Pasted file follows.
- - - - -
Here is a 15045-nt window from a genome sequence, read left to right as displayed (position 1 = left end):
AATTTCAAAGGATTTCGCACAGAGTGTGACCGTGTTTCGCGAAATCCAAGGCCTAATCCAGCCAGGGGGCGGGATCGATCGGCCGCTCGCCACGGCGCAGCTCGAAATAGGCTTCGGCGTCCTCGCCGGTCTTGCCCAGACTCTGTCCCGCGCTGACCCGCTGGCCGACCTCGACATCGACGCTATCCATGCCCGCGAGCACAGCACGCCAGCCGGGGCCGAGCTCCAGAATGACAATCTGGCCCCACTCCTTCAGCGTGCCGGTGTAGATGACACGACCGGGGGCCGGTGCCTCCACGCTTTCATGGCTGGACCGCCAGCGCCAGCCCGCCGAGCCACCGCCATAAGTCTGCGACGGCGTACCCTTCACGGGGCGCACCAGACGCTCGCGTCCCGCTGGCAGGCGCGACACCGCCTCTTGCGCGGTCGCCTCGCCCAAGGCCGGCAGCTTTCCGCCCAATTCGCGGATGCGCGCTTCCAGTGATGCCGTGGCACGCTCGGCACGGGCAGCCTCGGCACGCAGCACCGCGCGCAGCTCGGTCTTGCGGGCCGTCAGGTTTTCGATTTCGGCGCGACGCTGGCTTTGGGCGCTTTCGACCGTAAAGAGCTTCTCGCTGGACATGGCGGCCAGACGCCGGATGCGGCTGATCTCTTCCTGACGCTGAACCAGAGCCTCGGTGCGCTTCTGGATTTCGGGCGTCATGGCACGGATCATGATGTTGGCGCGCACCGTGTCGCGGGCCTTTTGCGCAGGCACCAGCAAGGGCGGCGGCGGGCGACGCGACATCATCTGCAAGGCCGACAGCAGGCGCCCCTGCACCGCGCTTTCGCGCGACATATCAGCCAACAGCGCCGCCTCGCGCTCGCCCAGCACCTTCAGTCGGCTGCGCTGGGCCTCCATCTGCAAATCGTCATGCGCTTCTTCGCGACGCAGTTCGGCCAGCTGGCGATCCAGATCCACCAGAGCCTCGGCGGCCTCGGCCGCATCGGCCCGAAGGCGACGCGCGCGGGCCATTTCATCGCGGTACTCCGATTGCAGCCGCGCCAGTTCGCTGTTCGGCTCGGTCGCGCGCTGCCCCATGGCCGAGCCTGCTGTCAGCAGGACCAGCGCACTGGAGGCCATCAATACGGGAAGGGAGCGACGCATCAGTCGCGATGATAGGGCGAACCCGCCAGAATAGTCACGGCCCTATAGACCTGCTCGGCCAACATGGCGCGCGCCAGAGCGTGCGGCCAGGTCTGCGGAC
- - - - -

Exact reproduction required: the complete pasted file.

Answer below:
Here is a 15045-nt window from a genome sequence, read left to right as displayed (position 1 = left end):
AATTTCAAAGGATTTCGCACAGAGTGTGACCGTGTTTCGCGAAATCCAAGGCCTAATCCAGCCAGGGGGCGGGATCGATCGGCCGCTCGCCACGGCGCAGCTCGAAATAGGCTTCGGCGTCCTCGCCGGTCTTGCCCAGACTCTGTCCCGCGCTGACCCGCTGGCCGACCTCGACATCGACGCTATCCATGCCCGCGAGCACAGCACGCCAGCCGGGGCCGAGCTCCAGAATGACAATCTGGCCCCACTCCTTCAGCGTGCCGGTGTAGATGACACGACCGGGGGCCGGTGCCTCCACGCTTTCATGGCTGGACCGCCAGCGCCAGCCCGCCGAGCCACCGCCATAAGTCTGCGACGGCGTACCCTTCACGGGGCGCACCAGACGCTCGCGTCCCGCTGGCAGGCGCGACACCGCCTCTTGCGCGGTCGCCTCGCCCAAGGCCGGCAGCTTTCCGCCCAATTCGCGGATGCGCGCTTCCAGTGATGCCGTGGCACGCTCGGCACGGGCAGCCTCGGCACGCAGCACCGCGCGCAGCTCGGTCTTGCGGGCCGTCAGGTTTTCGATTTCGGCGCGACGCTGGCTTTGGGCGCTTTCGACCGTAAAGAGCTTCTCGCTGGACATGGCGGCCAGACGCCGGATGCGGCTGATCTCTTCCTGACGCTGAACCAGAGCCTCGGTGCGCTTCTGGATTTCGGGCGTCATGGCACGGATCATGATGTTGGCGCGCACCGTGTCGCGGGCCTTTTGCGCAGGCACCAGCAAGGGCGGCGGCGGGCGACGCGACATCATCTGCAAGGCCGACAGCAGGCGCCCCTGCACCGCGCTTTCGCGCGACATATCAGCCAACAGCGCCGCCTCGCGCTCGCCCAGCACCTTCAGTCGGCTGCGCTGGGCCTCCATCTGCAAATCGTCATGCGCTTCTTCGCGACGCAGTTCGGCCAGCTGGCGATCCAGATCCACCAGAGCCTCGGCGGCCTCGGCCGCATCGGCCCGAAGGCGACGCGCGCGGGCCATTTCATCGCGGTACTCCGATTGCAGCCGCGCCAGTTCGCTGTTCGGCTCGGTCGCGCGCTGCCCCATGGCCGAGCCTGCTGTCAGCAGGACCAGCGCACTGGAGGCCATCAATACGGGAAGGGAGCGACGCATCAGTCGCGATGATAGGGCGAACCCGCCAGAATAGTCACGGCCCTATAGACCTGCTCGGCCAACATGGCGCGCGCCAGAGCGTGCGGCCAGGTCTGCGGAC